Pistoia (Pis-to'ya; anc. Pistoria), a walled town of Italy, stands 21 miles by rail NW. of Florence, on a spur of the Apennines. The cathedral (12th and 13th centuries) contains a magnificent altar of silver (1286-1407); the church of St Bartholomew, a fine white marble pulpit by Guido of Como (1250); St Andrea's, Giovanni Pisano's pulpit (1301); and St John's, a font by Giovanni Pisano. The principal manufactures are iron and steel wares, and firearms - the word 'pistol' in all probability takes its name through pistolese, 'a dagger,' from Pistoia (Pistola). Pop. 30,190. Here Catiline was defeated in 62 b.c.
Pitch Lake. See Trinidad.
Pitcur, Perthshire, 3 miles SB. of Coupar-Angus, has a large weem and a ruined castle.
Pittsfield, capital of Berkshire county, Massachusetts, 151 miles by rail W. of Boston. Beautifully situated on a plateau where six lakes round the city give rise to the Housatonic River, it has a marble court-house, a handsome athenaeum, and a fine park. Cotton and woollen goods, silk, boots and shoes, and tacks are manufactured. Pop. 22,500.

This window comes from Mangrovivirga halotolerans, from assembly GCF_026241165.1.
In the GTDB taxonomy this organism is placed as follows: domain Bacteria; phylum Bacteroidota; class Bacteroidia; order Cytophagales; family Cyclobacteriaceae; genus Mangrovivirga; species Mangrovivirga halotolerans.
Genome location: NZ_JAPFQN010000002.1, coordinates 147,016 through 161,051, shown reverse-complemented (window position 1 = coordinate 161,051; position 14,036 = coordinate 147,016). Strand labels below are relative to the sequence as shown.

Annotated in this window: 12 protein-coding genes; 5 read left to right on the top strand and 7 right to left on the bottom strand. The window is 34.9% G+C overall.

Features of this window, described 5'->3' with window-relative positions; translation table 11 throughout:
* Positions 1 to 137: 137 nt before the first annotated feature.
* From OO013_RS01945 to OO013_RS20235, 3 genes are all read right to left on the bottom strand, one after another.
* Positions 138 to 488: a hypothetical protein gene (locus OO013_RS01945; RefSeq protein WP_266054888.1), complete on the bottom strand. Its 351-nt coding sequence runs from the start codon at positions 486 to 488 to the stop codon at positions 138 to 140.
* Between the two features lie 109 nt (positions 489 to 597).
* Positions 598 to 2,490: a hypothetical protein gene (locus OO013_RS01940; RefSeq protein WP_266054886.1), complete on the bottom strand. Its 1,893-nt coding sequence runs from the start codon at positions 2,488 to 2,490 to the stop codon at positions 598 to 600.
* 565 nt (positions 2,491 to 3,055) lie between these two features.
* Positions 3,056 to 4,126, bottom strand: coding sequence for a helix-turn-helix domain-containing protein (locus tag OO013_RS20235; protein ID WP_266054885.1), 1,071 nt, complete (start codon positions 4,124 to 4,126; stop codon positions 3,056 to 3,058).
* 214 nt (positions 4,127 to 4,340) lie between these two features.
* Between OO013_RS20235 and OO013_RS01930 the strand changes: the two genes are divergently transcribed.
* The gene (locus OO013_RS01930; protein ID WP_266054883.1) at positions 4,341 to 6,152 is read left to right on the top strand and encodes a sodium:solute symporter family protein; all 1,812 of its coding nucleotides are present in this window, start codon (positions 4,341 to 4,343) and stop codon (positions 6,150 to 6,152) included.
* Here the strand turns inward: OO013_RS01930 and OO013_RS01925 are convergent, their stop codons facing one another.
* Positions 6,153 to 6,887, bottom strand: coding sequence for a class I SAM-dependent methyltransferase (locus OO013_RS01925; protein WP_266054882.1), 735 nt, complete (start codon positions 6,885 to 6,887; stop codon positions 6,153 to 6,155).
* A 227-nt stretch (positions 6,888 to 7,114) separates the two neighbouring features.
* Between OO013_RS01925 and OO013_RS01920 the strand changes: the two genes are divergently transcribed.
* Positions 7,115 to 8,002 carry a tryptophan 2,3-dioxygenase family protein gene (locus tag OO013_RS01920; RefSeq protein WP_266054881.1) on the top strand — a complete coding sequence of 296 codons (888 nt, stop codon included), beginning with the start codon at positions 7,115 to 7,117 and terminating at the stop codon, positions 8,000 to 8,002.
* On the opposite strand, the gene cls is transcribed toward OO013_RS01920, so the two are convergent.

Pittston, a mining-town of Pennsylvania, on the Susquehanna River, 9 miles by rail NE. of Wilkesbarre. Besides a railway bridge, there are two other bridges connecting it with West Pitts-ton. It has foundries, knitting-mills, and a silk-factory. Pop. 13,500.
Piuro (P'yoo'ro), near the Val d'Aosta, once a rich city full of palaces, was crushed with all its wealth and thousands of people by the fall in 1618 of an overhanging mountain. It now is a chaos of wooded knolls and moss-grown rocks.
Pladda, an islet with a lighthouse off the SE. extremity of Arran. Pop. 6.
Plasencia, a decayed town of Spain, in Estre-madura, 130 miles W. by S. of Madrid, is surrounded with double walls (1197), and has a fine Gothic cathedral (1498). Pop. 8000. The monastery of San Yuste, to which Charles V. retired, lies 24 miles E.
Plassey (Bengali Palasi), a battlefield, 96 miles N. of Calcutta, on the Bhagirathi River, which has eaten away the scene of the struggle. Here Clive defeated Suraj ud Dowlah, subahdar of Bengal, 23d June 1757, a victory which laid the foundation of British supremacy in India.